If your PI was alive would you ask to see the letter ? You knew them, so would they be reluctant to do so or would you be putting them in an uncomfortable position ? Just because they're dead doesn't mean you should ignore their wishes as you understand them.
I ended up getting the scholarship, so I'd think the letter was quite strong,
That's an assumption, but not necessarily true. They might have been impressed by you despite what she said. So there's one reason to not read it - you might be dissappointed.
A second reason might be that maybe she said things that were good, but not true. People do that sometimes if they have a personal bias. If you find out that happened, do you then tell the scholarship people and maybe you lose what you have.
Letters like these are for a formal purpose. Maybe you want to see something that shows a personal warmth, but it was written for a formal purpose and probably isn't going to have that context. It could leave you cold and no more informed about what your PI thought about you outside of a technical and work context. The letter was never written for your eyes or even for the eyes of your PI's friends.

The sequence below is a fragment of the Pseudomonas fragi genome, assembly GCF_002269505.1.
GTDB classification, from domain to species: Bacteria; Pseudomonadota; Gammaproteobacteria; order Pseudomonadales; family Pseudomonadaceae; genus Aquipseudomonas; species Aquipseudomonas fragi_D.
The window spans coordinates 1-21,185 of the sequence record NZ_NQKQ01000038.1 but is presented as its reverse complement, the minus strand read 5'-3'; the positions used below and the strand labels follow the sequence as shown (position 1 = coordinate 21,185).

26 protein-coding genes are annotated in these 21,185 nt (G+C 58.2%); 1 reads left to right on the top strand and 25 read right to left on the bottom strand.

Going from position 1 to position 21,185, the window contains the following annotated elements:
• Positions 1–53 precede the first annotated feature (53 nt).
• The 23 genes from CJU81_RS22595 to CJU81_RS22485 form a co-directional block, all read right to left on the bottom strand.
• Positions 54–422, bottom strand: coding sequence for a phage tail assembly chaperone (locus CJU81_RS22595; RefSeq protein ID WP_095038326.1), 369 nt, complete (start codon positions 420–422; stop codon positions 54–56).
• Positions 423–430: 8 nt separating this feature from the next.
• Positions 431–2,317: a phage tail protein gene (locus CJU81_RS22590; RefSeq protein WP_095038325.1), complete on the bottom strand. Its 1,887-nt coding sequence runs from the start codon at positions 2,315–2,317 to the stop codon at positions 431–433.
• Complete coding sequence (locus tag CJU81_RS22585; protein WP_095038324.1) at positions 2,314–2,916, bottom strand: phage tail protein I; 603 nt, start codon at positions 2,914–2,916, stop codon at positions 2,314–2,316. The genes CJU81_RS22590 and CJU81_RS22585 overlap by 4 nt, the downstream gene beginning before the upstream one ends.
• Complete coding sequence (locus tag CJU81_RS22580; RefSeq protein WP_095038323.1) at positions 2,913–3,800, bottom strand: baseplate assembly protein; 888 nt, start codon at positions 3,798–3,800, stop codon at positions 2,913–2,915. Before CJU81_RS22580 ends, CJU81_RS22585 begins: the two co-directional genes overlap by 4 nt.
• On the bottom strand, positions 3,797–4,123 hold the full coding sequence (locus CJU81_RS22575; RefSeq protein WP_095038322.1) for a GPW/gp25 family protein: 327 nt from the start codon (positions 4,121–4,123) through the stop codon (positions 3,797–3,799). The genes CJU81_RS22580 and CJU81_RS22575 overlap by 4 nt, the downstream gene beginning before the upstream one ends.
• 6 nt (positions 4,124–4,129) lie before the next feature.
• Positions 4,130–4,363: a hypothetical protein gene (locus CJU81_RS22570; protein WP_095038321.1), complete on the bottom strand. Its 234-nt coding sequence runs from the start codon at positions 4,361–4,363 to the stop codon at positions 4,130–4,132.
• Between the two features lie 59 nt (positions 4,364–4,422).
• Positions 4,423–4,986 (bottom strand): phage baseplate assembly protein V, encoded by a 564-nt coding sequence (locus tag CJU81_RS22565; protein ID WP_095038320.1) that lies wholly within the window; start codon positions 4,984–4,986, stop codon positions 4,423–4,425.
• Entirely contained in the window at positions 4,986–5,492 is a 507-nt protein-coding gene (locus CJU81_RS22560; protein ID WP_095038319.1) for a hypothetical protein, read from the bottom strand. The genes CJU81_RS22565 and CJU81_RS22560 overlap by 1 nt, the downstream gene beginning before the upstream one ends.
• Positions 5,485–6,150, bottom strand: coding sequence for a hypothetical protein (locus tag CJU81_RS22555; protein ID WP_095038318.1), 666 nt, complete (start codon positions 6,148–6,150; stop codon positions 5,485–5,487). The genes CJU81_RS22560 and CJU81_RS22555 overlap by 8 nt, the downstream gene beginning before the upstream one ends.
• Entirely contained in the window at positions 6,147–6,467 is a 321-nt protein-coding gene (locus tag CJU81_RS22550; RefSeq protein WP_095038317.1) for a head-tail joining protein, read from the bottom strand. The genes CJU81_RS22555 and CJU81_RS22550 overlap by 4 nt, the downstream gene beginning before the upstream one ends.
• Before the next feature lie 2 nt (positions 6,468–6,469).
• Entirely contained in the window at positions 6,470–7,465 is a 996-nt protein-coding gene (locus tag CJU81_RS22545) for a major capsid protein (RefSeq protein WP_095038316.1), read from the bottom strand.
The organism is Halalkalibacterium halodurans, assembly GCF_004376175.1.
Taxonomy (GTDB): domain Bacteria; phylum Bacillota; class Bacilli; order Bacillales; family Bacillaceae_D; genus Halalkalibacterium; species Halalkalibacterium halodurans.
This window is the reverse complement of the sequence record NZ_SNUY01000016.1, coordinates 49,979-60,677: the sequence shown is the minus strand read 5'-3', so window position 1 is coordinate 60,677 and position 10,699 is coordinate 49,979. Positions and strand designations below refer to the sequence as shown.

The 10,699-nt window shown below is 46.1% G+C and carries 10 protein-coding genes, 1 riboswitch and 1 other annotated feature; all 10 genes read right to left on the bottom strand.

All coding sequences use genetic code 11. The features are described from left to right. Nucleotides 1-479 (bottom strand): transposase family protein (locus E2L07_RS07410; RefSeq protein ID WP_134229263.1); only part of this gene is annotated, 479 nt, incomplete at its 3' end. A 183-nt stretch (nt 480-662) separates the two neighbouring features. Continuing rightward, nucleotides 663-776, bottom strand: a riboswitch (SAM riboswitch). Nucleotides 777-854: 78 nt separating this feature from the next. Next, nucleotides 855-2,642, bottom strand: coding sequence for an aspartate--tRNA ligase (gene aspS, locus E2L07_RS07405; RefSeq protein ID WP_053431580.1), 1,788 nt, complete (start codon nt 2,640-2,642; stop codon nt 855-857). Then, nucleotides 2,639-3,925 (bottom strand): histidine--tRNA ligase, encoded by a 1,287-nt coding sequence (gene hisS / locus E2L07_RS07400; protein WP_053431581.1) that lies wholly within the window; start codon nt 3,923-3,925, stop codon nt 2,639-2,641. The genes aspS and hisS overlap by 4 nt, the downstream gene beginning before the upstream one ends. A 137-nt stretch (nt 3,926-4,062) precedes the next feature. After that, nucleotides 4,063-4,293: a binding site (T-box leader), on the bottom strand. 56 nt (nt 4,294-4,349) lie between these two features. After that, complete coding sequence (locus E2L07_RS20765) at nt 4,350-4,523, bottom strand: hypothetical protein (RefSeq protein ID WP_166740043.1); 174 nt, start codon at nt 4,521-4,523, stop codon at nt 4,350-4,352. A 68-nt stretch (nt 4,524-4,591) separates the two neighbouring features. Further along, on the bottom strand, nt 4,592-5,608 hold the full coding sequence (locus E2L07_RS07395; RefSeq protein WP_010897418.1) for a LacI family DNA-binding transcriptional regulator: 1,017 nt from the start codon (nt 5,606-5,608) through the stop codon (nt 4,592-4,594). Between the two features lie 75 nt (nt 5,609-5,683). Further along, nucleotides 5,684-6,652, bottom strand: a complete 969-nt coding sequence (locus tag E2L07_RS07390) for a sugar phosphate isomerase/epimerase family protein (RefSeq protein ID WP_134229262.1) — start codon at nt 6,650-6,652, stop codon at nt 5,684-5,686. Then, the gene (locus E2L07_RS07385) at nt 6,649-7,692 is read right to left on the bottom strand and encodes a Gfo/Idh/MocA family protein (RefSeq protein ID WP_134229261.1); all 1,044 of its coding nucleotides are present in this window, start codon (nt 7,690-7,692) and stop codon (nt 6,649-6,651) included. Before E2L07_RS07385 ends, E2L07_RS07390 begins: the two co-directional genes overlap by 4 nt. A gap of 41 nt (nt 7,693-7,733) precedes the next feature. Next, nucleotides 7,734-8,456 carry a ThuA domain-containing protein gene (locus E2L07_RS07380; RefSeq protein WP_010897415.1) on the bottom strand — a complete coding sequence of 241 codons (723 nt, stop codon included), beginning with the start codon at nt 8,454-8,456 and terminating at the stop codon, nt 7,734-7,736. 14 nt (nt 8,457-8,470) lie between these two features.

This is a pandora's box situation. My view would be to leave it alone.
and it would just mean so much to me to see what my former PI said. (I know I don't have any real reasons I need to see the letter besides sentimental ones, but still...)
Another expression is "curiosity killed the cat". Just how curious are you ?
My former PI (and role model and one of the most incredible people I know) wrote me a letter of recommendation for a scholarship before she passed away. I know her secretary was the one who submitted the letter (so presumably she still has it), so I'm wondering if it's ok for me to ask to see the letter.
Ask if you wish. It may or may not be allowed depending on jurisdiction and other legal factors. If you ask it may even be something they have to do, but not necessarily something that will make you look good,
You have fond memories of your PI. Keep them. Maybe they're more important to keep intact than satisfying curiosity.